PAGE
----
Low ROS levels have previously been associated with cell tolerance to multiple stress factors, e.g. exposure to furfural [41] or oxidative stress from hydrogen peroxide [42]. Therefore, we hypothesized that the ability to quench ROS contributes favourably to an acquired inhibitor tolerance observed herein for pre-adapted and ESP-cells. To verify this, population responses to exposure to the mixture of lignocellulosic inhibitors at low pH were analysed by FCM. It was found that all cultures consisted of cells with high or low ROS levels (Fig. 8), although the subpopulation distribution differed considerably (Fig. 8a–c, f). Mean ROS levels were ca. twofold higher for LP-cells than for pre-adapted cells and ESP-cells (Fig. 8d). As cells were transferred to the inhibitory environment, a subpopulation of the pre-adapted inoculum had a dramatic reduction (ca 3-fold) in ROS levels already within 2 min, whereas a slight increase was observed for LP-cells. ESP-cells displayed a higher degree of heterogeneity (Fig. 8e) and had a large cell fraction with low ROS levels (Fig. 8c, f) that was more stable than for the other two inocula over the measured time period. After 4 h, the differences between the inocula were levelled out, i.e. ROS levels for LP-cells were significantly reduced, while they were slightly increased for the pre-adapted cells (Fig. 8d).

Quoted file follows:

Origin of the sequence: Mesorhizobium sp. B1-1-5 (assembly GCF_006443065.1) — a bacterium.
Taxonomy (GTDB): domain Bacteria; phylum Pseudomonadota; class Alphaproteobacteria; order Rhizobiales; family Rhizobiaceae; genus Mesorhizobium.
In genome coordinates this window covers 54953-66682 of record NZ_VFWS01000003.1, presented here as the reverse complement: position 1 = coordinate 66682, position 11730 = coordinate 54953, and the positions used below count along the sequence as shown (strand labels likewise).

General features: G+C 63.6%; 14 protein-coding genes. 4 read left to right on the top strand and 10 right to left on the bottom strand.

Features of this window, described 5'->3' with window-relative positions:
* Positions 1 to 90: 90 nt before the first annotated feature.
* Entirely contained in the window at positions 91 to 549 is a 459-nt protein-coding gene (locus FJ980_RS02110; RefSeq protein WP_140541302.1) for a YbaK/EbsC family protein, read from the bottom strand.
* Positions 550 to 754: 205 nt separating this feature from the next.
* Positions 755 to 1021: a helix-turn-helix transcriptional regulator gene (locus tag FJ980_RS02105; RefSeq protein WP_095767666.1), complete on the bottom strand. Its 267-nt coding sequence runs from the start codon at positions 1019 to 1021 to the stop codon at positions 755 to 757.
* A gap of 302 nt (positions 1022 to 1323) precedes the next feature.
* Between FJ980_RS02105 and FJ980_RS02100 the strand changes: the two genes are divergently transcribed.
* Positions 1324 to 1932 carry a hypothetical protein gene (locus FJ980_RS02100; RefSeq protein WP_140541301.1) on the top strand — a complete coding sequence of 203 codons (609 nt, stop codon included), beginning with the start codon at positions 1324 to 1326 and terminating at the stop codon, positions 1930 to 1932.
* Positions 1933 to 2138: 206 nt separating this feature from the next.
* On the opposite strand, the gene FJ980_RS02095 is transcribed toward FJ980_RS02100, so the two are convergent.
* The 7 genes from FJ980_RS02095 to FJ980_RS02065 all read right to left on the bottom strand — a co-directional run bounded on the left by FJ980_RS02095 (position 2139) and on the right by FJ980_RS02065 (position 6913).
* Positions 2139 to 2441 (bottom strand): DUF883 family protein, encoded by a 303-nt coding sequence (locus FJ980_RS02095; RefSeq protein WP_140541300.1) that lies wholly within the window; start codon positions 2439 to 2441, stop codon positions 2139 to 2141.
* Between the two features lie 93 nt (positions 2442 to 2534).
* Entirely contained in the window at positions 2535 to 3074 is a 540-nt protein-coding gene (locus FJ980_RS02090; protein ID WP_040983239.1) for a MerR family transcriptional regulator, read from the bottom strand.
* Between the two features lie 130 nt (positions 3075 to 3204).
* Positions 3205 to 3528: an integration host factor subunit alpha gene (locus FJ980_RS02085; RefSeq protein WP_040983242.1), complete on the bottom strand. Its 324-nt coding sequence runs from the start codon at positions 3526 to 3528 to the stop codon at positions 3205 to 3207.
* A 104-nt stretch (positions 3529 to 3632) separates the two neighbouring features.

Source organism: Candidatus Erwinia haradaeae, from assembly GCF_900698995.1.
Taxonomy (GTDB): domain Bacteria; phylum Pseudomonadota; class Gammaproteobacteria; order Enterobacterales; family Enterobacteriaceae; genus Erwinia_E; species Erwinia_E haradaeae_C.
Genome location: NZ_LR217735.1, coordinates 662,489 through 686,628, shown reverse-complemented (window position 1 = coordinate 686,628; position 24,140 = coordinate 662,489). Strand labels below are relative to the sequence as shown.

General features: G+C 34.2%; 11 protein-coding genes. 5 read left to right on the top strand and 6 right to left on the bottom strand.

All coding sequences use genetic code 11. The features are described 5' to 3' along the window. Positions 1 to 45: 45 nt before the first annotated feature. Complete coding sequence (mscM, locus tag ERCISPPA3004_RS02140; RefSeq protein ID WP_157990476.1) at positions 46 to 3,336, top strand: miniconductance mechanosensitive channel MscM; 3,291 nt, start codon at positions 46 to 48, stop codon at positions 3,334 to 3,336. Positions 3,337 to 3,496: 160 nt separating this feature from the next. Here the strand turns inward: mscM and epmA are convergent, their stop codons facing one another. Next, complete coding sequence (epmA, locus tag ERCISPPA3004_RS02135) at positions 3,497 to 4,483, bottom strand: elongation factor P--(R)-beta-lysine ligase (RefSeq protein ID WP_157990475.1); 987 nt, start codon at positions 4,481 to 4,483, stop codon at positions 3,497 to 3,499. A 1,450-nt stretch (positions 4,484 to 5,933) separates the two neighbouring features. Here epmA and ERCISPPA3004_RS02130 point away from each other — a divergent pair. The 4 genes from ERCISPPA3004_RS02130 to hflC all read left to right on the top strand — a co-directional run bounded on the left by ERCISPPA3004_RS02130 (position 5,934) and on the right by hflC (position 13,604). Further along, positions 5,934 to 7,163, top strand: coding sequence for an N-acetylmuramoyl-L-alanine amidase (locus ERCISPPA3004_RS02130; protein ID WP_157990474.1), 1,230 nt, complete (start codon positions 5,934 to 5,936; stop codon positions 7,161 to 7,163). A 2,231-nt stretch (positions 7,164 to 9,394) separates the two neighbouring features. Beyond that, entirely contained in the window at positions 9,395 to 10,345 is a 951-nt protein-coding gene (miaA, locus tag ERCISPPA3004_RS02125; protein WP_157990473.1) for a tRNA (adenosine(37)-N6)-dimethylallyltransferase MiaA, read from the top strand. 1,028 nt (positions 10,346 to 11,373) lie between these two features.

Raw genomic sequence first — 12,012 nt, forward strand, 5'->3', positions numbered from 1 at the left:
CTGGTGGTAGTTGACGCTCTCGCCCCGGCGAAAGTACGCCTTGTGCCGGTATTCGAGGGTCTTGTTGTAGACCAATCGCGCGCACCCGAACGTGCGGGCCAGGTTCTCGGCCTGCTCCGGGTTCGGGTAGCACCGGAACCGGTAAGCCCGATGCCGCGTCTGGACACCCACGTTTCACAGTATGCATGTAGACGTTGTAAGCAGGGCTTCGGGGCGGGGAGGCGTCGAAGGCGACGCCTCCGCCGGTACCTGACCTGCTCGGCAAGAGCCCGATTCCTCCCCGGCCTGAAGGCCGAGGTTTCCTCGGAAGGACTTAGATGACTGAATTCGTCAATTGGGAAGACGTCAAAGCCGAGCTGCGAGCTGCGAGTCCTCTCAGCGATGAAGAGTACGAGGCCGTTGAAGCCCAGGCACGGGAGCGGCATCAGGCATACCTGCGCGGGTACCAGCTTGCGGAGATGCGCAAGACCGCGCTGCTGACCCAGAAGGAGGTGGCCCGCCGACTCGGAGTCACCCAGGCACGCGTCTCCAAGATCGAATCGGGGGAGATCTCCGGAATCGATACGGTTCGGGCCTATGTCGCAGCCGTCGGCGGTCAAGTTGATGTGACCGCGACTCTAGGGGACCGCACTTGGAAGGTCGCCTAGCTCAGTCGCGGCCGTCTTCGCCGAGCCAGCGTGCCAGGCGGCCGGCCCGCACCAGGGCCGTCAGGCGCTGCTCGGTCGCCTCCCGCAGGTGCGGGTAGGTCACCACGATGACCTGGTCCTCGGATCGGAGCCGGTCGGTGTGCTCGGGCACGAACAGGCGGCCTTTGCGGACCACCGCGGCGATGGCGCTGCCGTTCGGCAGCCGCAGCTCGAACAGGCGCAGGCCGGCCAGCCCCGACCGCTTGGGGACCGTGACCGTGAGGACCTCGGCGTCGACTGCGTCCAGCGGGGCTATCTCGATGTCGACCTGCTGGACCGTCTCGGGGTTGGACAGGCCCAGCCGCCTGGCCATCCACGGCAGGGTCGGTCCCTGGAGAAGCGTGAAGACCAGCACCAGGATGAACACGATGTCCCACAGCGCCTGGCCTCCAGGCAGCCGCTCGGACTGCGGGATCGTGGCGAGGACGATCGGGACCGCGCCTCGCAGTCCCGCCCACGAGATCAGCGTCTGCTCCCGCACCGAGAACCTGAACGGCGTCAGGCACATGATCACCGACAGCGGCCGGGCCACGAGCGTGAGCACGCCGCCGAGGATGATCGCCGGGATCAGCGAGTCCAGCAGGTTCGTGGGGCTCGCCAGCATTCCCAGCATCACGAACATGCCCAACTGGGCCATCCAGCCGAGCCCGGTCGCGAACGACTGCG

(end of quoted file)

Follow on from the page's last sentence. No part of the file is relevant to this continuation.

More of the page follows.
Fig. 8
figure 8

Evolution of ROS in different yeast cell inocula (CEN.PK 113-7D) upon exposure to a mixture of lignocellulosic inhibitors. Representative histograms from the following inocula: a LP-cells, b cells pre-adapted in medium supplemented with the inhibitors at pH 5 and c ESP-cells. The vertical line displays cells with high and low ROS levels and was defined as the number (F585/40 = 52 × 104 channel number) separating the LP-cells (a, inoculum) into fractions of 1% lowest and 99% highest percentiles. d Mean F585/40 and e coefficient of variation (CV) of F585/40 for the three different inocula (LP-cells, grey; pre-adapted cells, blue; ESP-cells, green) measured over time. f Frequency of cells with low ROS levels over time. Error bars represent standard error of biological duplicates (n = 2). F585/40 is DHE fluorescence emission collected at 585/30 nm originating from excitation at 488 nm, respectively. Flow cytometry measurement was performed with a BD Accuri instrument and data analysis was performed with Flowjo. Histograms are from a representative experiment